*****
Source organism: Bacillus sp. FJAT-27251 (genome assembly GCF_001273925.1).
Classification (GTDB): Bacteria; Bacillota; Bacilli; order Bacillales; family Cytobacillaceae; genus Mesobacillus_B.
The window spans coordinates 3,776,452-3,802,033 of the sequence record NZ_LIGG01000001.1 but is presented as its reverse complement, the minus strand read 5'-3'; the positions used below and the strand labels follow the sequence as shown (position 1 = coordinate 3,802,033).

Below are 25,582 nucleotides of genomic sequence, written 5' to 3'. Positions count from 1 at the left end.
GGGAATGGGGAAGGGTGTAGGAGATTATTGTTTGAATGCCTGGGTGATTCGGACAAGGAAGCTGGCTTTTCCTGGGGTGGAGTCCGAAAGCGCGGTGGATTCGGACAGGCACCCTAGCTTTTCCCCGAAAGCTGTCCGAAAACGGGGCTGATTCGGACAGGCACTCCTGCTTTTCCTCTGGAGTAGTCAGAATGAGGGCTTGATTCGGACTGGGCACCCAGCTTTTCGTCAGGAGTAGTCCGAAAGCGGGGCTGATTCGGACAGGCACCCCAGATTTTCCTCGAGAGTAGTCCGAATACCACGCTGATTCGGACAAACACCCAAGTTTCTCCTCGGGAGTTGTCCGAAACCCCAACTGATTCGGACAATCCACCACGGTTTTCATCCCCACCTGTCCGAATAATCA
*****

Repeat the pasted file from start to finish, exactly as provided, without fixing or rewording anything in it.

Source organism: Bacillus sp. FJAT-27251 (genome assembly GCF_001273925.1).
Classification (GTDB): Bacteria; Bacillota; Bacilli; order Bacillales; family Cytobacillaceae; genus Mesobacillus_B.
The window spans coordinates 3,776,452-3,802,033 of the sequence record NZ_LIGG01000001.1 but is presented as its reverse complement, the minus strand read 5'-3'; the positions used below and the strand labels follow the sequence as shown (position 1 = coordinate 3,802,033).

Below are 25,582 nucleotides of genomic sequence, written 5' to 3'. Positions count from 1 at the left end.
GGGAATGGGGAAGGGTGTAGGAGATTATTGTTTGAATGCCTGGGTGATTCGGACAAGGAAGCTGGCTTTTCCTGGGGTGGAGTCCGAAAGCGCGGTGGATTCGGACAGGCACCCTAGCTTTTCCCCGAAAGCTGTCCGAAAACGGGGCTGATTCGGACAGGCACTCCTGCTTTTCCTCTGGAGTAGTCAGAATGAGGGCTTGATTCGGACTGGGCACCCAGCTTTTCGTCAGGAGTAGTCCGAAAGCGGGGCTGATTCGGACAGGCACCCCAGATTTTCCTCGAGAGTAGTCCGAATACCACGCTGATTCGGACAAACACCCAAGTTTCTCCTCGGGAGTTGTCCGAAACCCCAACTGATTCGGACAATCCACCACGGTTTTCATCCCCACCTGTCCGAATAATCA